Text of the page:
This Magic Moment: Embracing Meditation and Mindfulness

person meditatingThe positive effects of mindfulness and meditation have been in the news a lot lately. From Time to ESPN The Magazine, we are hearing that slowing down to observe the present moment can lead to greater personal control and better results.

“Meditation is as important as lifting weights and being out here on the field for practice,” Russell Okung, an offensive lineman for the Super Bowl-winning Seattle Seahawks, told ESPN in September 2013. “It’s about quieting your mind and getting into certain states. … There are so many things telling you that you can’t do something, but you take those thoughts captive, take power over them and change them.”

Mindfulness skills are a core element to dialectical behavior therapy. Why? Because we often seek to avoid painful emotions and experiences which can lead to problems. Often what we’re avoiding tends to stick around, maybe even cropping up in a new way. Or our efforts to avoid—like drinking or using drugs to escape—end up hurting our bodies and our relationships. When a person lacks awareness, he or she acts impulsively to escape pain or fulfill a desire.

And while it makes sense that we would try to avoid discomfort, is that really possible? Entirely? No. Difficult circumstances occur. What we continually try to figure out, as humans, is how to tolerate difficult circumstances. In our darkest moments, we might even think to ourselves, “How am I going to make it through this? How can I survive this?”

This is where mindfulness comes in. The key to this skill is its ability to break life up into more manageable chunks. Often when we think about things, we are thinking about the past and the future, and the weight of all of that crushes us.

If we can instead focus on this one moment, right in this very second, even if it is painful, we can handle it for that second. Not only that, but we’re expanding our awareness to let other information in, which also affects our experience. This allows us to also pay attention to other things going on that might be really pleasant.

We don’t necessarily change the pain, but we change our relationship to the pain. I always think of a scene from the film The Matrix, where the lead character talks to a little boy who is looking at a spoon and successfully bending it with his mind. The boy eventually tells Keanu Reeves’ character the secret—not to focus on bending the spoon, but to realize that “it is not the spoon that bends, it is only yourself.”

The concept of being within a dream, awakening from it, and finally gaining control over it is shown throughout the film. And while our lives are not a dream, we can take steps to “awaken” ourselves and try to be more in touch with this moment. When we are able to do that, the moment becomes more tolerable and we gather more information to make wiser, more conscious decisions.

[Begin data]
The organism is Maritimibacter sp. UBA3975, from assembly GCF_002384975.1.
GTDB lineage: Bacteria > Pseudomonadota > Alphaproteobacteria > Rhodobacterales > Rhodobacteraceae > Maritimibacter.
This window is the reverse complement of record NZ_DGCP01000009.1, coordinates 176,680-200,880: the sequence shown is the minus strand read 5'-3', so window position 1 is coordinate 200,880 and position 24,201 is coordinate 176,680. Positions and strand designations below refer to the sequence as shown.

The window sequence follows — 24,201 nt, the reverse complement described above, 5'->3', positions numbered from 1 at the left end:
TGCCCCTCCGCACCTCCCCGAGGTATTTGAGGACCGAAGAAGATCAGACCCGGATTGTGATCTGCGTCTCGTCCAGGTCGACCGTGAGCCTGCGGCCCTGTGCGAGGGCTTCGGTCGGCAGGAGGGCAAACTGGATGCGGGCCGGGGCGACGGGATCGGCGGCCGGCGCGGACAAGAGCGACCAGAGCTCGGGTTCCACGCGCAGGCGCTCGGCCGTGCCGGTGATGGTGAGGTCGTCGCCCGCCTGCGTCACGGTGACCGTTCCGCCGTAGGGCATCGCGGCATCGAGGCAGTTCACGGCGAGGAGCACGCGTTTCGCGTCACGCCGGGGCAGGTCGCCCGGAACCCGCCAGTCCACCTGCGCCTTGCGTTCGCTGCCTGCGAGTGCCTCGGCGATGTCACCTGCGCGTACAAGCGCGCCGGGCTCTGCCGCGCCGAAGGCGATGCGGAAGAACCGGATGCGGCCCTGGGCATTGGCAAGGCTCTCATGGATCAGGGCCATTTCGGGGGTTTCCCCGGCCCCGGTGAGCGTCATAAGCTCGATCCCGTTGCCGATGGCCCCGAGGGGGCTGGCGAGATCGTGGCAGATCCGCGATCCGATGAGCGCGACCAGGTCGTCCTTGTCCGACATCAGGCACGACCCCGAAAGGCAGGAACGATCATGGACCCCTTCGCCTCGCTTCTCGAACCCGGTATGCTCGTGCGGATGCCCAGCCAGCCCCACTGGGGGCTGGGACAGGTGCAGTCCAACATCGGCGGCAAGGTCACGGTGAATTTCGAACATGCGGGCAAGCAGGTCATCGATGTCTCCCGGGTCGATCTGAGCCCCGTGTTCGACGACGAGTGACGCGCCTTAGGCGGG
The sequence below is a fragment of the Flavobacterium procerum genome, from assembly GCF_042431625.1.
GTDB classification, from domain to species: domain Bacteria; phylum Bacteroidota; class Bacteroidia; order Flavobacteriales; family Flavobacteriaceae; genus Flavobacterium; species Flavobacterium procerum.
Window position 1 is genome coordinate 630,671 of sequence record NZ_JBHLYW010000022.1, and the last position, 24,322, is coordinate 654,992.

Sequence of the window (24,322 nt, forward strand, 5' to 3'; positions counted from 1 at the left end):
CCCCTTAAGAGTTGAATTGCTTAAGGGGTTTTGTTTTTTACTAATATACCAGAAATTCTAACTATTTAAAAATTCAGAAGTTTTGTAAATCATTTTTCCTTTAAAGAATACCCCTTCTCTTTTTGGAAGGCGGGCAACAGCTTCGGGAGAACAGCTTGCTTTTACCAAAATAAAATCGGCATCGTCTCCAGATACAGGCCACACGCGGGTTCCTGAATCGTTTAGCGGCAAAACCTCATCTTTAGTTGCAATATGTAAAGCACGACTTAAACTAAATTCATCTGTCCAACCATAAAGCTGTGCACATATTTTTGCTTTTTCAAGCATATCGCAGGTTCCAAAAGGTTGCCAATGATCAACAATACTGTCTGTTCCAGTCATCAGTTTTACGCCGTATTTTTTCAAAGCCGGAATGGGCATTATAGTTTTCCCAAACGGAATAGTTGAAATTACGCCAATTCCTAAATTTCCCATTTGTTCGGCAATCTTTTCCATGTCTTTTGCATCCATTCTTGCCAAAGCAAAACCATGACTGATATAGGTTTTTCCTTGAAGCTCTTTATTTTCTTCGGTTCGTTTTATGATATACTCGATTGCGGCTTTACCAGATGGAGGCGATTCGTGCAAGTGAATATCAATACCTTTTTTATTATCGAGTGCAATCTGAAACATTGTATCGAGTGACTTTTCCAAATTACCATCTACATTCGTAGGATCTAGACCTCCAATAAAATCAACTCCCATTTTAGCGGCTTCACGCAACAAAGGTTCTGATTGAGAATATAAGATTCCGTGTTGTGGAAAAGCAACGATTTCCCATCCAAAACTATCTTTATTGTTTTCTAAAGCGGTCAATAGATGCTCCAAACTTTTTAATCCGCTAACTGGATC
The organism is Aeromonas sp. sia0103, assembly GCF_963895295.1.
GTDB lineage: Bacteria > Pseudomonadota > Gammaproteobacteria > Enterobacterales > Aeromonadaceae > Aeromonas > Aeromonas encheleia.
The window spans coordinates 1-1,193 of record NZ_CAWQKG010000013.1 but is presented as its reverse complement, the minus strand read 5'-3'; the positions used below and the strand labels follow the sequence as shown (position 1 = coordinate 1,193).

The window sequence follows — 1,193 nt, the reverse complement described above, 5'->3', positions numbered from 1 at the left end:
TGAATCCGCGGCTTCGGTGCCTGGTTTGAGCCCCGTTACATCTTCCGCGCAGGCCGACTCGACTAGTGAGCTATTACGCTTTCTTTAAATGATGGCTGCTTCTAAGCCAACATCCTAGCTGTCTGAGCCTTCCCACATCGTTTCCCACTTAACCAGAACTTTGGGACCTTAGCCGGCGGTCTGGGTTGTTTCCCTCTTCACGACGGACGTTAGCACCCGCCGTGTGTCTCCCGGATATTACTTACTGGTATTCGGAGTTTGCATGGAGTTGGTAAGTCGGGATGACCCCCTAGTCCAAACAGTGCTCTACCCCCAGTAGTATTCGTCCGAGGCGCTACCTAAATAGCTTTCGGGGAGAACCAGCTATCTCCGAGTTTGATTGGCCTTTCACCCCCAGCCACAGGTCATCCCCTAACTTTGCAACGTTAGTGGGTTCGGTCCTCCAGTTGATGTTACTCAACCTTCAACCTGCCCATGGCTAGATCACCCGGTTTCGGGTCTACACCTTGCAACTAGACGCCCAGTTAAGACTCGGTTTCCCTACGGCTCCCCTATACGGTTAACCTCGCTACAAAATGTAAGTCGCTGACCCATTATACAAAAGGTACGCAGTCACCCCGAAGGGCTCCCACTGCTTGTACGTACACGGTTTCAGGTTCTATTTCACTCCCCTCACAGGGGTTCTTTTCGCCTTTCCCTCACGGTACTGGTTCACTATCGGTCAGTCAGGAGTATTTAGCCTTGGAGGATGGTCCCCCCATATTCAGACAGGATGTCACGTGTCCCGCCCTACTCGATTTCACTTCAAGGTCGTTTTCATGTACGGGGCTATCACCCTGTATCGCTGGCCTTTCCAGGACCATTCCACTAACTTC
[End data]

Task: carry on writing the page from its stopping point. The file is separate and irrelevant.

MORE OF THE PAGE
Acting as an impulse robs us of control. As an alternative, mindfulness skills help develop a lifestyle of participation with attention and awareness, so we can have access to our wisdom, even in the middle of chaotic or painful circumstances.

© Copyright 2014 GoodTherapy.org. All rights reserved. Permission to publish granted by Sarah Lebo, LPC, CADCI, therapist in Portland, Oregon

The preceding article was solely written by the author named above. Any views and opinions expressed are not necessarily shared by GoodTherapy.org. Questions or concerns about the preceding article can be directed to the author or posted as a comment below.

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  • Zeke

    Zeke

    February 6th, 2014 at 10:36 AM

    This has been in the news quite a lot lately. Why the sudden focus on this now, when it has been around for so long? Are we just now finally realizing the multiple benefits of this practice?

  • lola

    lola

    February 7th, 2014 at 3:49 AM

    I try so hard to be in the moment but I am such a day dreamer that my mind always wanders and I am not able to focus on the things going on around me physically, just on everything going on inside my head. I am hoping to work on this through mindfulness and meditation.

  • Virginia

    Virginia

    February 8th, 2014 at 6:17 AM

    The thing that always seems to hold me back is that I want to only focus on the here and now but somehow I always allow past experiences to kind of cloud my judgement. I know that a large part of being mindful is to focus on the moment and not allow that past to creep in and harm what you are doing today. I would like to find ways to be stronger at weeding out more of the negative and focusing more on the things that are positive in life but I think that in the end I am a more negative nellie at heart. Yuck, I hate to even admit that! But I am trying, I want to be different, but it is a journey I suppose.

  • irish queen

    irish queen

    February 8th, 2014 at 6:04 PM

    If anyone REALLY has gotten a handle on this, would you please tell me how it’s done? Distractions take me back and ahead. The present, as hard to believe that it is, , is truly elusive in my head. I’ve been ‘practicing this for nearly 10 years, and still can’t cinch it!!

  • Franky

    Franky

    February 10th, 2014 at 3:50 AM

    I love the quote above from the football player, it is a time to quiet your mind and take control over those voices that are constantly telling you the things that you can’t do, and never lifting you up and telling you the things that you can. Thos evoices in our heads can become deafening at times, drowning out anything good and smothering all of that with negativity. Why not use this tool as a way to quiet those voices, to take control over them and theerby take soem control over your own life again.

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